India continues to have one of the highest out-of-pocket consumer health expenditure, driven by double-digit medical inflation and continued increase in lifestyle related diseases.
Economic prosperity and fast-paced urbanisation contributes to this as well. Also, a large portion of out-of-pocket consumer expenditure is tied to outpatient care, including consultation, diagnostics and pharmacy.
The National Commission report on macroeconomics suggests that only 5% of Indians are covered by health insurance policies. Health insurance is still viewed as secondary to other investments by most consumers because of a lack of awareness and lower tax exemption compared to other investment options.
The increase in the tax deduction limit on health insurance premium to R25,000 from R15,000 and R30,000 from R20,000 for senior citizens under Section 80 D, announced by the finance minister, is a welcome step to help increase penetration in and awareness of health insurance products.
This move is likely to provide much-needed momentum to the health insurance industry by incentivising the end-consumers and encouraging them to set aside more money for insuring themselves and their families for their health and well-being needs.
The move continues to bridge tax incentive gaps between health insurance and other long term investment based products, insurance and pension.
India is one of the few countries in the world that provide tax incentives towards health insurance. The increase in tax deduction limit on health insurance premium will support product innovation towards longer-term health saving products, and product and service solutions that focus on preventive care and health management.
Such innovation is also likely to attract individuals opting for health insurance at an early age and saving towards the future years when the need for care can increase.
In addition, other initiatives announced by the government to strengthen India’s social security system by introducing low-cost personal accident insurance schemes and augmenting medical facilities in villages, will not only provide much needed protection to Below the Poverty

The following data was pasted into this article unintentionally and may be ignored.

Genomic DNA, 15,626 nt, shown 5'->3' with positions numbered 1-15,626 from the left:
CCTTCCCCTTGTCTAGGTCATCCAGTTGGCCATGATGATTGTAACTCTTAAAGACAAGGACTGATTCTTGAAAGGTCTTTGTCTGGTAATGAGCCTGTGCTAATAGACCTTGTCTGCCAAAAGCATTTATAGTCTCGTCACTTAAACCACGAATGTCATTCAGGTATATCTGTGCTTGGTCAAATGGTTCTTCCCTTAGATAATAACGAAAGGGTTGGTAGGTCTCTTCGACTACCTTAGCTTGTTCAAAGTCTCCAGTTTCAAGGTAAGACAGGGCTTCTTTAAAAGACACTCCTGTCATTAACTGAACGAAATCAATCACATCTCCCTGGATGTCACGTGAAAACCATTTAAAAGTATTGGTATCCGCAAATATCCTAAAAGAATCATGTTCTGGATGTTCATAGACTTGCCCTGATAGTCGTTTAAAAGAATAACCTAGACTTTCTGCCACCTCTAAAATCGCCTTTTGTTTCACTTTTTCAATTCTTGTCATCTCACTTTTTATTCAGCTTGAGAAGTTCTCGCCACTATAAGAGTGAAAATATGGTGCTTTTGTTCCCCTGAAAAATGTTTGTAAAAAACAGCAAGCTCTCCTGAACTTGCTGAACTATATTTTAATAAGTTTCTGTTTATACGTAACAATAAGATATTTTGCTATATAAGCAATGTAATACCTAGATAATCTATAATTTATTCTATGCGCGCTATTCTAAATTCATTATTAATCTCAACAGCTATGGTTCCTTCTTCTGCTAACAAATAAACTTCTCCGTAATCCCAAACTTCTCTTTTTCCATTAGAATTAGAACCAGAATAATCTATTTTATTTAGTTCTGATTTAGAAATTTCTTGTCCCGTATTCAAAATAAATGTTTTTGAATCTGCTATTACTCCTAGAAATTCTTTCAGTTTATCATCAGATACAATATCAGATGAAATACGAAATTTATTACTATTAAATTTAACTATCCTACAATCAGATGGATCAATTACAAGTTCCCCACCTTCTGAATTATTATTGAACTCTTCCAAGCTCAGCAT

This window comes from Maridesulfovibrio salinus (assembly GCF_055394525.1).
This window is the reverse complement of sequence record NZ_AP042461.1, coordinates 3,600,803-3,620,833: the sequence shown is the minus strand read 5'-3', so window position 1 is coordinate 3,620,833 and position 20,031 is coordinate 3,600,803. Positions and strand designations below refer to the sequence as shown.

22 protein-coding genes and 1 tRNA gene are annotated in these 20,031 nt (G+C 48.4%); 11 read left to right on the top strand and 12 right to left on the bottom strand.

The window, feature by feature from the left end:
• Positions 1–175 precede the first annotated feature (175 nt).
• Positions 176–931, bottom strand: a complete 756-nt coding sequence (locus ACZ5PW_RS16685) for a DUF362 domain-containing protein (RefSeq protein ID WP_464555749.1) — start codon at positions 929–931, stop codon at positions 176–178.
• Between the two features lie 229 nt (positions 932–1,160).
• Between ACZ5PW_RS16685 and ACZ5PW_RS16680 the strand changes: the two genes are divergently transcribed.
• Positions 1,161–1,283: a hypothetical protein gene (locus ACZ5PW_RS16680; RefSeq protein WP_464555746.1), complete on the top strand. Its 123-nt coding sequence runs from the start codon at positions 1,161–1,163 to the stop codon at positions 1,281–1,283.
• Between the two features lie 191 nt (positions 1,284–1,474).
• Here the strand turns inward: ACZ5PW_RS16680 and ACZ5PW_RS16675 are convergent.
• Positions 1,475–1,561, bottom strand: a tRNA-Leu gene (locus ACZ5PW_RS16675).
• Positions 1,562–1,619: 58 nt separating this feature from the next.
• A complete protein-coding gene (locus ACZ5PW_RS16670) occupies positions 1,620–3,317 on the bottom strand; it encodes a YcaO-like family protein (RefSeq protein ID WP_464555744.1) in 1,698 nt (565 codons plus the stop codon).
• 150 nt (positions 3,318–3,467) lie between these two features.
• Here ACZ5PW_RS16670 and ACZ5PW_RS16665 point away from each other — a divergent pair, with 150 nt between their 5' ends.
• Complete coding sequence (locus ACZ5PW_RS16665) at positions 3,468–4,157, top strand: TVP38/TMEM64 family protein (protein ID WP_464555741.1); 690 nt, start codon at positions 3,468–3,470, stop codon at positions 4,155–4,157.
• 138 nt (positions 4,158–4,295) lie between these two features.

Line (BPL) segment, but also support creating awareness in this segment related to protection, health and well-being as the segment continues to emerge out of poverty and participate in India’s inclusive growth.
A key to a sustainable health delivery and financing system in India will be to educate ‘all’ consumers about need for protection; and health, and well-being in general, with the introduction of programmes from basic hygiene to targeted health management, and educating them on prevalent conditions like diabetes, hypertension, as well as future disease burdens like asthma and cancer.
Every citizen should have access to a quality healthcare system; however, due to affordability constraints and lack of protection planning access to quality healthcare in India, it is not easily accessible to all consumers.
In this regard, the 2015-16 Budget presents a positive way forward towards healthcare for all Indians.
By Sandeep Sandeep Patel
The writer is MD & CEO, Cigna TTK Health Insurance